Herbert Boeckl, Philip and the Ethiopian Eunuch, Angel’s Chapel, Seckau Abbey, Styria, Austria, 1952-60

"Here I am, send me!"

Reflecting on her encounter with the Movement in light of the audience with Pope Francis, Elisabetta discovers what it means to live a life of mission in her circumstances.

I followed the event of the audience with Pope Francis with the community in Northern California where I had gone on a “grandmother mission” to spend time with my first granddaughter, my daughter in law, and my son. I had met their community only a few times before but when I am there I feel that they become my community, like it happens with other communities I meet when I travel. It was moving to participate in the audience watching it with them, because even if we were not a sea of people like in Saint Peter’s Square, we were clearly a people brought together by the encounter each of us had and I experienced a great sense of belonging, familiarity, and affection with each of them.

In the past several months the question of mission had been strongly present in my heart. I pray the Benedictus during morning prayer and the Lord asks me to bring Him into the world; when He asks “Whom should I send?” I answer with all my heart “Here I am, send me!”; but then there is the question: How can this happen in my simple life?

While Pope Francis was speaking I was struck by his words about mission and the fact that he referred to the encounter of Philip with the official of the queen of Ethiopia saying, “Philip was instrumental in his conversion; he was the mediator of the encounter with Christ for that man in search of the truth.” I felt that the Pope was talking to me personally because the question about mission was so present in my heart and the story of Philip is part of my story!

For me this kind of encounter happened when I was living in Cleveland with my husband and children twenty years ago. I am Italian but I did not become part of the Movement in Italy, even if the Catholic faith was crucial in my life at that time. I moved to the US years ago and after many years of searching for a true friendship and feeling an increasing sense of nothingness in spite of having a beautiful and loving family, one day an Italian friend sent me The Religious Sense just published in English. I read it and felt totally explained, understood – saved! Through the words of Fr. Giussani I felt that Jesus was telling me “You are looking for me, and I am here!” There was no one in the Movement in Cleveland, but an Italian woman arrived in my parish at that time and I met her. She was in the Movement and we became very close. I asked her a ton of questions, opening my heart, and she always answered with enormous patience and mercy. And she would tell you that patience is not one of her gifts! She stayed only a few months and at the time I told her that she was my Philip and we both still remember that moment with amazement and gratitude.

For me, that time was the experience of recognizing the Lord concretely present through a person. It was the crucial “something” I did not know I was searching for, but I desperately needed and had missed for so long. From then on I looked for people in the Movement close and far, staying glued to this companionship in spite of obstacles, difficulties, and sometimes tears.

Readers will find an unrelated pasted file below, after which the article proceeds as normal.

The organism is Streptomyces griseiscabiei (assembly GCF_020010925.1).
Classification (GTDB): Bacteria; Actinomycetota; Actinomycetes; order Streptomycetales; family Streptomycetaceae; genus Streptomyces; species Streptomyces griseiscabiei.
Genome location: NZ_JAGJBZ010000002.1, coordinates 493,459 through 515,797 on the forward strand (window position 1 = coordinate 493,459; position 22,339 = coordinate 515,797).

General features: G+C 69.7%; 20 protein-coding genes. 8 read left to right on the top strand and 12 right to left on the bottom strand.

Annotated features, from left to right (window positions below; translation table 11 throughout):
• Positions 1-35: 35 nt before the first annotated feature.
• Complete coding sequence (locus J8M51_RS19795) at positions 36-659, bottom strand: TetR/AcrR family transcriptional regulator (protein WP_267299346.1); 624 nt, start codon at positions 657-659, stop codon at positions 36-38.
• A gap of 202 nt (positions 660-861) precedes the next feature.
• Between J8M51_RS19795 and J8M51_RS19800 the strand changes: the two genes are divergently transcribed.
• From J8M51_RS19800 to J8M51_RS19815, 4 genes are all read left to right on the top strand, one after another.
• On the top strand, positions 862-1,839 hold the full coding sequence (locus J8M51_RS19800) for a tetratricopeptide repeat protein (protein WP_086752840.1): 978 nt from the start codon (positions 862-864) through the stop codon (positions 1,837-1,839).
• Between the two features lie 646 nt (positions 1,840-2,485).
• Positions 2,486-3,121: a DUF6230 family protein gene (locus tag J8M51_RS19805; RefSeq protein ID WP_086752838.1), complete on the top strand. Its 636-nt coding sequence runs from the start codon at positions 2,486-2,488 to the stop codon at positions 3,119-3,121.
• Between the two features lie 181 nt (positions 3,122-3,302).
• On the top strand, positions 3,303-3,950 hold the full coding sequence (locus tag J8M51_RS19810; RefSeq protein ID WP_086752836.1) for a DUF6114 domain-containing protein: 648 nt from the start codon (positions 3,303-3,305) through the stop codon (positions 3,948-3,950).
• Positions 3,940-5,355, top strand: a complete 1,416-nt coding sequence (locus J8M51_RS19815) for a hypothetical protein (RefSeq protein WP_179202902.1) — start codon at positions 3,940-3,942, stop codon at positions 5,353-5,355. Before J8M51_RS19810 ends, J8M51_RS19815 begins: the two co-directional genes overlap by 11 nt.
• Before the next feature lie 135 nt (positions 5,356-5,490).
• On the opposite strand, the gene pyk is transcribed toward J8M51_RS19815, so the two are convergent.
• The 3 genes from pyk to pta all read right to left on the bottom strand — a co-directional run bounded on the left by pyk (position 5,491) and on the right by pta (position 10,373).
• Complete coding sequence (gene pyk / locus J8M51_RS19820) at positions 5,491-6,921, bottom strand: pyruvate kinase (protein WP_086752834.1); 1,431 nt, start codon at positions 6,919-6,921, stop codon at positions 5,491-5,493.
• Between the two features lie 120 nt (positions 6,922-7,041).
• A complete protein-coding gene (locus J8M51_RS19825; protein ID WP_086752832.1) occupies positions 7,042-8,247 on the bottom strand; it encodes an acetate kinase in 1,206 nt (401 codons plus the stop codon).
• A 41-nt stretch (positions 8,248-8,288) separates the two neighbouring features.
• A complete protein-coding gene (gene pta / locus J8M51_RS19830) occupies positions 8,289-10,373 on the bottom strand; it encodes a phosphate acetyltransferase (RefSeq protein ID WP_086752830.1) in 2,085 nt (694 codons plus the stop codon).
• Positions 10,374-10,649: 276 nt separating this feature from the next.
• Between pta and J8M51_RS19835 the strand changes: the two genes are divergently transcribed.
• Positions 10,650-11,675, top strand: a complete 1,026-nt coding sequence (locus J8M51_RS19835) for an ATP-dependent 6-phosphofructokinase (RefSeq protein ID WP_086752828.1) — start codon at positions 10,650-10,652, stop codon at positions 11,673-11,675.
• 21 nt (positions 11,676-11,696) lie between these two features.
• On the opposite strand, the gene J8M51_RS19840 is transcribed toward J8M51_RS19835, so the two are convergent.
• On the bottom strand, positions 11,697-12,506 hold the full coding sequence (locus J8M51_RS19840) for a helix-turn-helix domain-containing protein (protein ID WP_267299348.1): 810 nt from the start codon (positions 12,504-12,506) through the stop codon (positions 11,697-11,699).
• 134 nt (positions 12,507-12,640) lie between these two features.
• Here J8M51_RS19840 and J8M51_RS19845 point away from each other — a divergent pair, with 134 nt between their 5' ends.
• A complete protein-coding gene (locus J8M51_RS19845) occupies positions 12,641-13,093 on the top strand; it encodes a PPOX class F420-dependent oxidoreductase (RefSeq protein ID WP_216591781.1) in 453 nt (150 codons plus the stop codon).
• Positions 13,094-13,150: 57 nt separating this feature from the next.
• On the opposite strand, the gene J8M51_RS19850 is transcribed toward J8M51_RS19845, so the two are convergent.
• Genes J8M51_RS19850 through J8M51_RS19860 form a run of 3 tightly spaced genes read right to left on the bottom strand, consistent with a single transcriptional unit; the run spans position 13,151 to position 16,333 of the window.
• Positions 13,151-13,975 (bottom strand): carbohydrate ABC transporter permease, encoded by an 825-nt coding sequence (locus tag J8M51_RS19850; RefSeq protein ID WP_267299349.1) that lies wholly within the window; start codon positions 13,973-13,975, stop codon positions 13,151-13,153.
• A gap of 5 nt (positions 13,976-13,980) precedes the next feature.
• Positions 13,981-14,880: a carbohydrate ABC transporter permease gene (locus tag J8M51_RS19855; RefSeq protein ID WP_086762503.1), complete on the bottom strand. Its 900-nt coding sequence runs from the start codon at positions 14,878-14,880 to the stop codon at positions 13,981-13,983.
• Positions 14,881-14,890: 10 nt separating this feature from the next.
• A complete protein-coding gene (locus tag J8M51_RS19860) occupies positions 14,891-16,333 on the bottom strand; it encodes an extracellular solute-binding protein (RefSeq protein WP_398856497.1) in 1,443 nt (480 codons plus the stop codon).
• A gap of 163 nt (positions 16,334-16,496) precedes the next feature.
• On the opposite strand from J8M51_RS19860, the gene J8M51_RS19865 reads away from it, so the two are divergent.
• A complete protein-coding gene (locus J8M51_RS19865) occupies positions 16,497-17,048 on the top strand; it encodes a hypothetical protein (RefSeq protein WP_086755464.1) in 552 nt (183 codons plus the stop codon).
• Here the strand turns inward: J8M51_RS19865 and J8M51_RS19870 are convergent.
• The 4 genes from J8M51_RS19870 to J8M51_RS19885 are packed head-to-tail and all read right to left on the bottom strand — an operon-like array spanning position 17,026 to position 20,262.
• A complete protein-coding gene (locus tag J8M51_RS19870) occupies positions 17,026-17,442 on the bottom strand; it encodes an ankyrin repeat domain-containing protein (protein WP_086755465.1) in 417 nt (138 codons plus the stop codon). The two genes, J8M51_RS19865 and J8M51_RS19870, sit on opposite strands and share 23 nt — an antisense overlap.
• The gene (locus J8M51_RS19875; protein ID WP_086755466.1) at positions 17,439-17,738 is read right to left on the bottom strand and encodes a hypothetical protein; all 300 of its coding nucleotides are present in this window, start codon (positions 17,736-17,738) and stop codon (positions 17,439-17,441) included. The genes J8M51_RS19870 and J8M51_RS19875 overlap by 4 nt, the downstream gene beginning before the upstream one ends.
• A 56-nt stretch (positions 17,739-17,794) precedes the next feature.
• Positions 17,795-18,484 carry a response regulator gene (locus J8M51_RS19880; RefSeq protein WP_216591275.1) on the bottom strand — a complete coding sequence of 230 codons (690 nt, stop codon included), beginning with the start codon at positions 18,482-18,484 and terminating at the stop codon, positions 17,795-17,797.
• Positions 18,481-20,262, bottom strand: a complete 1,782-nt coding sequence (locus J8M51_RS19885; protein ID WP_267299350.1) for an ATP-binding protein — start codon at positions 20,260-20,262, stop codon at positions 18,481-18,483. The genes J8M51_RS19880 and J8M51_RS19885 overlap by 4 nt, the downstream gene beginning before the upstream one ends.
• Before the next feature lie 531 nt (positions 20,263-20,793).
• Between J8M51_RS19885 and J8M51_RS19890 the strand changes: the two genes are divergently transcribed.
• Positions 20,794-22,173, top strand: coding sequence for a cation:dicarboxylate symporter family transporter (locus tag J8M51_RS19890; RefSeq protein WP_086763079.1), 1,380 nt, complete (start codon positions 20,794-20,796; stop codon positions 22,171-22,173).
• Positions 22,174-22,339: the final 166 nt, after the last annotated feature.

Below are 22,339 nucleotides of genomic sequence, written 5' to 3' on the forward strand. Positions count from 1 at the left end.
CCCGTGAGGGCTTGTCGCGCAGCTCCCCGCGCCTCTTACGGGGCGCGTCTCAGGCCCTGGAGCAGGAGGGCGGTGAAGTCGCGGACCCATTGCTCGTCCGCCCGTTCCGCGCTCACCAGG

The Pope spoke about mission and about witnessing through our uniqueness and I remembered last year when I was ill with cancer. The great initial anxiety and fear of my diagnosis was conquered by belonging to our charism and the many friends who accompanied me to focus on my deepest need, which is to see how the Lord is concretely present in my life. I also felt that Jesus had prepared me for this moment through the work of awareness that Fr. Carrón and Fr. José helped us to do for many years. I was and I am immensely grateful to them, because as Fr. José once said, it is true that “even if I believe that I have a Father I can live like an orphan.” Some of my friends who are not religious tried to attribute the way I was living my illness to courage, but they know me – I am usually anxious – and I kept telling them that the reason was due to how the Lord was present and was accompanying me. This allowed us to have deeper conversations. I understood through this experience that living my life centered in Him for myself, to be alive inside, had been transformed by the Lord into mission.

Similar facts happened in the days following the audience. I met new people in the community and their questions made me realize how they needed to know what the Lord has done in my life and how He saves me. With each question and answer the Lord was right there, redeeming my whole experience through the years, for me and for them. I discovered that I was and I am sent every moment. If I am faithful to Him in this place where He generates me, then He makes me meet people and He touches them with His gaze in spite or even through my characteristics and limitations. I felt that once again He answered my deepest need of recognizing Him present and also my question about mission in my simple life. This gives me a great sense of peace, of being fully alive, and the gratitude is immense.

Elisabetta, PA